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German cases example that I don't understand

When I have looked up examples of German cases, the examples always seem quite simple and easy to understand. But then when I get back to learning I come across many sentences that are much less obvious. For example: Er wirft einen löffel auf den Mann Er wirft einen löffel zu dem Mann

With my current understanding of cases I would have the spoon as the ditect object (accusative), and the man as the indirect object (dative). But apparently that's wrong. In the first example the Man is accusative, in the second he is dative. Can anyone explain why for me please?

June 26, 2017



Prepositions are the key. In the first example auf can be followed by accusative or dative. (Accusative for movement, dative for place. Throwing the spoon is definitely a movement.) In the second sentence, zu always takes the dative. https://www.lsa.umich.edu/german/hmr/Grammatik/Praepositionen/Prepositions.html

Einen Löffel is the direct object in both sencences, luckily that stays the same.


Right, and "Er wirft einen Löffel auf dem Mann" would therfore imply that Er is located on the man.


Very concise explanation. It's a bit unfortunate, that even the Duden refers to indirect objects as 'Dativobjekte', with the inherent implication that there's a hard rule for that. That prepositions chart seems pretty helpful, btw.


Thanks! That's really useful!


It has to do with the words "auf" and "zu", "zu" is listed as always requiring the dative whereas "auf" can be used either with dative or accusative. In this case the accusative is used with "auf" to indicate that the spoon is traveling to the man. My understanding is not currently good enough to clarify it any further, but perhaps this gives you a bit of a handhold.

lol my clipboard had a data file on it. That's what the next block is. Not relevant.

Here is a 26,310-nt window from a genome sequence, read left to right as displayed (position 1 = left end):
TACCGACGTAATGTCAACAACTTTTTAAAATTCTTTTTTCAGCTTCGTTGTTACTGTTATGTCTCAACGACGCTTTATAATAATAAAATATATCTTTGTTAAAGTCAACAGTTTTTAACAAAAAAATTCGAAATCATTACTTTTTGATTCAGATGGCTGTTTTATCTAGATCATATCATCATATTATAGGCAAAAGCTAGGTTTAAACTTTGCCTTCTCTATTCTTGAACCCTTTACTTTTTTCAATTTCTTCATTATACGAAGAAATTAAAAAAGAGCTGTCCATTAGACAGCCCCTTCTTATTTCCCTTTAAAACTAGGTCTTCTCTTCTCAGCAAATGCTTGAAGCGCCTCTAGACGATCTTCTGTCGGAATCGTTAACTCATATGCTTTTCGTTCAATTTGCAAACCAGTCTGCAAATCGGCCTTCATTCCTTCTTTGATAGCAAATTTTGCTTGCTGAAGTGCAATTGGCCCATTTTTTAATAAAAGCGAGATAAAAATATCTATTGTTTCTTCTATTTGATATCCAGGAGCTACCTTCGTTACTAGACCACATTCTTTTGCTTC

and the man as the indirect object (dative)

This is your mistake. "Man" is not an "indirect object" in either of these sentences, "Man" is the object of the prepositions "auf" and "zu".


Sorry, my phone is acting up and it posted wrong. Just for clarity the two sentences are: Er wirft einen löffel auf den Mann. Er wirft einen löffel zu dem Mann.


It depends on the meaning. "He throws the spoon AT the man" would be "Er wirft den Löffel NACH dem Mann" (if the wants to hurt the man), while "He throws the spoon TO the man" would be "ER wirft dem Mann den Löffel ZU" (if he wants to give the spoon to him). Oh, and "Er wirft dem Mann den Löffel NACH" is also possible, if he wants to throw the spoon at the man, but the man is running away or already gone (in that case, the verb is "nachwerfen" not "werfen"). I hope this helps to clarify it :)


All this accusative, dative and all the other cases, has put me off from learning......I just wanted to learn without the theory behind it all, like I learned English when I was at school. I can't remember all this case rubbish.

[deactivated user]

    Don't let it bother you. It will come to you naturally after enough practice. When I talk to a native German about this, he says he doesn't "think about it." He just knows from ear what case to use.


    the easiest for me to understand is the preposition "in" accusative means "into" and uses motion, while dative is just "in" and has no motion.

    Example of accusative movement: ich gehe in die Küche. -I am going into the kitchen ich wird in die Küche gehen. -I will go into the kitchen

    Example of dative: ich stehe in der Küche. - I'm standing in the kitchen just kinda hanging out.

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